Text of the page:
Our guest blogger is Tom Daschle, former Senate Majority Leader and a Distinguished Senior Fellow at the Center for American Progress Action Fund.
Last week, Senator John McCain finally addressed an issue that progressive candidates have been advocating since the beginning of the election: comprehensive health care reform. But rather than offer real solutions to our health care crisis, Senator McCain has re-hashed failed Bush policies and embraced the tired rhetoric of the conservative right. Senator McCain has tried to brand progressive efforts to reform the health care system as nothing more than socialized medicine or “nationalized health care.” Senator McCain’s assertions are not only misleading, they are factually wrong.
Contrary to Senator McCain’s belief, providing universal health coverage does not require the nationalization of our health care system. Indeed, last month, an informative Frontline documentary examined several capitalist democracies with universal coverage systems that are not run by the government. Many of the issues raised in the documentary confirm my own conclusions that better quality care can — and is — being provided for less money in countries around the world.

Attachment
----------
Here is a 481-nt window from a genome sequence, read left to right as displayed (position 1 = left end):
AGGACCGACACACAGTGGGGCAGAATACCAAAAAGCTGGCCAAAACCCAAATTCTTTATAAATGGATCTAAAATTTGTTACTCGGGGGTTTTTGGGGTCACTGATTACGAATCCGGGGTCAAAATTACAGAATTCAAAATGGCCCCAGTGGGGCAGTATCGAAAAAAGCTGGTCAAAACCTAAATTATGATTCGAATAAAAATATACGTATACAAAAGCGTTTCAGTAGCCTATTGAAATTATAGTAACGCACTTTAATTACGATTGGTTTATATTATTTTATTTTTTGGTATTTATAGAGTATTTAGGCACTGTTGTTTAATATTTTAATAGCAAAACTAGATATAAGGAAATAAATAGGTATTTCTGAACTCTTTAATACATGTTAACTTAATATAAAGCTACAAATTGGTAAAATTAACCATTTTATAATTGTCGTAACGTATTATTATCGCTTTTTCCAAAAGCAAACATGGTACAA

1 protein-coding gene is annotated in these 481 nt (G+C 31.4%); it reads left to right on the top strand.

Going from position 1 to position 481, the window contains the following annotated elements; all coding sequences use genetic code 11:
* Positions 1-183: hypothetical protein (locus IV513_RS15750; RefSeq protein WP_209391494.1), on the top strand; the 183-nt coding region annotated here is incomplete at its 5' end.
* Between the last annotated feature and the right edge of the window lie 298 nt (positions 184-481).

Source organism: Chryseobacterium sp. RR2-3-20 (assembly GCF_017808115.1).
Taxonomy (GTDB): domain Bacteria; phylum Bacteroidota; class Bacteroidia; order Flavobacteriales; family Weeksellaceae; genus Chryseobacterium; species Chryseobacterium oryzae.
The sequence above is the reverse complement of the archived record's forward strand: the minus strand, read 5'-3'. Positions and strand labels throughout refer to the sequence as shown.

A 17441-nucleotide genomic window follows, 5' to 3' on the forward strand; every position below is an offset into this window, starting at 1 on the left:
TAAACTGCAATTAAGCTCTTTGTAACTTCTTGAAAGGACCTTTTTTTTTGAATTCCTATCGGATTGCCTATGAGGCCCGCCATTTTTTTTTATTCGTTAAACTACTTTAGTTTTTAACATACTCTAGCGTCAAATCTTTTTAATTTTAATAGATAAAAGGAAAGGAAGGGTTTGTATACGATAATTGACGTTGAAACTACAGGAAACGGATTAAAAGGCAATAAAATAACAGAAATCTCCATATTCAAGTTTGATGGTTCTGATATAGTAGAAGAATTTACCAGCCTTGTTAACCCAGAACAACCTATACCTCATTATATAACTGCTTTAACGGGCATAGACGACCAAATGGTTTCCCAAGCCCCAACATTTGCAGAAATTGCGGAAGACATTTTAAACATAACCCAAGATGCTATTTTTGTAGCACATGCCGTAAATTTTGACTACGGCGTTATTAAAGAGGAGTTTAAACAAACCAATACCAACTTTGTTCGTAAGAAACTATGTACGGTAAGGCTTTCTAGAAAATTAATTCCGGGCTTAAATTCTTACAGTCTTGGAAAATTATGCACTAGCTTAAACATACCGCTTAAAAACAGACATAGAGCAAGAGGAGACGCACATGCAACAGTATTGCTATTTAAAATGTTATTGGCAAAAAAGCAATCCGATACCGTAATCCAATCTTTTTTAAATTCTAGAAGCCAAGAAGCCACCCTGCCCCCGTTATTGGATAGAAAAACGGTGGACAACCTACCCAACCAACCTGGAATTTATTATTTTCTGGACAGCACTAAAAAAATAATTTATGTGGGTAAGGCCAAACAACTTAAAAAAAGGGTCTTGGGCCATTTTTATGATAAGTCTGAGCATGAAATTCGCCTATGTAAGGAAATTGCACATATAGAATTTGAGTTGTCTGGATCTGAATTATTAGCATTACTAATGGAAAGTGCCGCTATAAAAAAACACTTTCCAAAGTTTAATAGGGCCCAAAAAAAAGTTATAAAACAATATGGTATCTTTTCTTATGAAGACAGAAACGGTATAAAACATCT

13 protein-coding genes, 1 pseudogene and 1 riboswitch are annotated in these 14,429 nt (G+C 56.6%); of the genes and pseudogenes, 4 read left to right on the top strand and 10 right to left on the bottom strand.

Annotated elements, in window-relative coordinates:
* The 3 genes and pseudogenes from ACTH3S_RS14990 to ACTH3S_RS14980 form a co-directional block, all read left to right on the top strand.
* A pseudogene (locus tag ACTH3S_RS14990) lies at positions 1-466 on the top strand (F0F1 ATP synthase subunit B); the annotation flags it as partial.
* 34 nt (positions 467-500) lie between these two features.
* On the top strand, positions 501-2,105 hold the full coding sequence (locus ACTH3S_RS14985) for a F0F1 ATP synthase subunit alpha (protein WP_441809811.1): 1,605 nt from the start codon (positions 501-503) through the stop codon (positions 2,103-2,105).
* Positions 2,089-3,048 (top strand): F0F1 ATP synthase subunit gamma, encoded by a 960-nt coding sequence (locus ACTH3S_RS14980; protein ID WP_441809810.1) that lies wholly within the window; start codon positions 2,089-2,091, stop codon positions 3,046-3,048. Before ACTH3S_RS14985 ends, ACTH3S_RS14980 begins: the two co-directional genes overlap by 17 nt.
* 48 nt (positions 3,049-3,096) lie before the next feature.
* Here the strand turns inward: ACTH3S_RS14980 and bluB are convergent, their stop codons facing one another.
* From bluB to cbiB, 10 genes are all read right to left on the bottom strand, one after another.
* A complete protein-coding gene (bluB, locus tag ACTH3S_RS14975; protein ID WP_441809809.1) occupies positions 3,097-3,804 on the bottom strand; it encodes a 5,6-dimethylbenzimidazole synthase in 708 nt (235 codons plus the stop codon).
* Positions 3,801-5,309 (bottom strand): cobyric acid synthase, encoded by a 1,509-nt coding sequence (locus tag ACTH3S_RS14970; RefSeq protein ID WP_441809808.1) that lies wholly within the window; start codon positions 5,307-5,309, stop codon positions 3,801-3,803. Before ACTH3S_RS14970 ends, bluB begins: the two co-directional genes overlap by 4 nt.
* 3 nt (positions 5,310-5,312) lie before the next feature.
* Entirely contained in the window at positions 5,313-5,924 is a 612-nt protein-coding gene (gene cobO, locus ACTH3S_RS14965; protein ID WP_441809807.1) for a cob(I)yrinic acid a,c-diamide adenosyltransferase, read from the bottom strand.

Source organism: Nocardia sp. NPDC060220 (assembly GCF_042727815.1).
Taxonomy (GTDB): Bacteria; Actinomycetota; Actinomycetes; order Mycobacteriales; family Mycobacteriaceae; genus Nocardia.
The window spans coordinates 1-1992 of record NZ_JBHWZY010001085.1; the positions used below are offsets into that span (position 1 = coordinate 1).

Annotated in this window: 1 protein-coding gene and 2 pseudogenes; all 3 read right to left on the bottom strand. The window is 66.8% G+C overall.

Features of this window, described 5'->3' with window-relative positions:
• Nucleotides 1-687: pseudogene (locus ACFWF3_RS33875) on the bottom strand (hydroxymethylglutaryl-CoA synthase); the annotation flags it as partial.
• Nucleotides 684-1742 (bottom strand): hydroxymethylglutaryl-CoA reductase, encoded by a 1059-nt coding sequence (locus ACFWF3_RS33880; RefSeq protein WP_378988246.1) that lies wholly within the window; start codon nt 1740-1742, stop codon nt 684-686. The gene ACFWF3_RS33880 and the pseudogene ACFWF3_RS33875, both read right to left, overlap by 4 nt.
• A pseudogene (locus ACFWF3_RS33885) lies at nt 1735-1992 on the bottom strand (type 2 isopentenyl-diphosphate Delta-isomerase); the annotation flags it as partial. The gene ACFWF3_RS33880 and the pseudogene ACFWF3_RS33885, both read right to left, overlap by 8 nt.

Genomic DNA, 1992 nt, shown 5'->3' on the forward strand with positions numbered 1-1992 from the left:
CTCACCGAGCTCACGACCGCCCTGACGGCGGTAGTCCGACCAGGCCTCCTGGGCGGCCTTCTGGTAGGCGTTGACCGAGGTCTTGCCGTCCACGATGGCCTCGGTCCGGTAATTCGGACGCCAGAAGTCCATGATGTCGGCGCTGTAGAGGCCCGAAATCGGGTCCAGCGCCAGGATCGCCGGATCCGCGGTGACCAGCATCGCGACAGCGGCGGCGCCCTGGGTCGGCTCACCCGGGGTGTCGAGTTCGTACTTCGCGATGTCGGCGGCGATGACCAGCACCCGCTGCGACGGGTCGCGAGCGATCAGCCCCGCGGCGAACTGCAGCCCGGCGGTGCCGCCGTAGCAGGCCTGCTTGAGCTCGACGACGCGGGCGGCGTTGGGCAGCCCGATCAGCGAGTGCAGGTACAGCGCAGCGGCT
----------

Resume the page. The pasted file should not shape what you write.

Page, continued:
While Senator McCain spends his time trying to debunk progressive efforts to provide affordable health care coverage to every American, our health care system continues to erode. This week, the Save the Children foundation released a report that ranked the United States 22nd in the world on women’s health, 28th on mothers’ health, and 33rd on children’s health – behind Poland, Slovakia and Latvia. Senator McCain and President Bush can take full credit for our dismal ranking on children’s health: both are outspoken opponents of the critically needed extension and expansion of the State Children’s Health Insurance Program.
Americans should be concerned about is that Senator McCain continues to promote failed Bush health care policies that would dismantle the employer-based health insurance system and shift people to the discriminatory individual insurance market. Health care reform is a priority of the American people, and progressives will work hard to make it reality.
For more, check out Center for American Progress’ new report: “The Specter of Socialized Medicine: What Is It and Is It Invading Our Country?”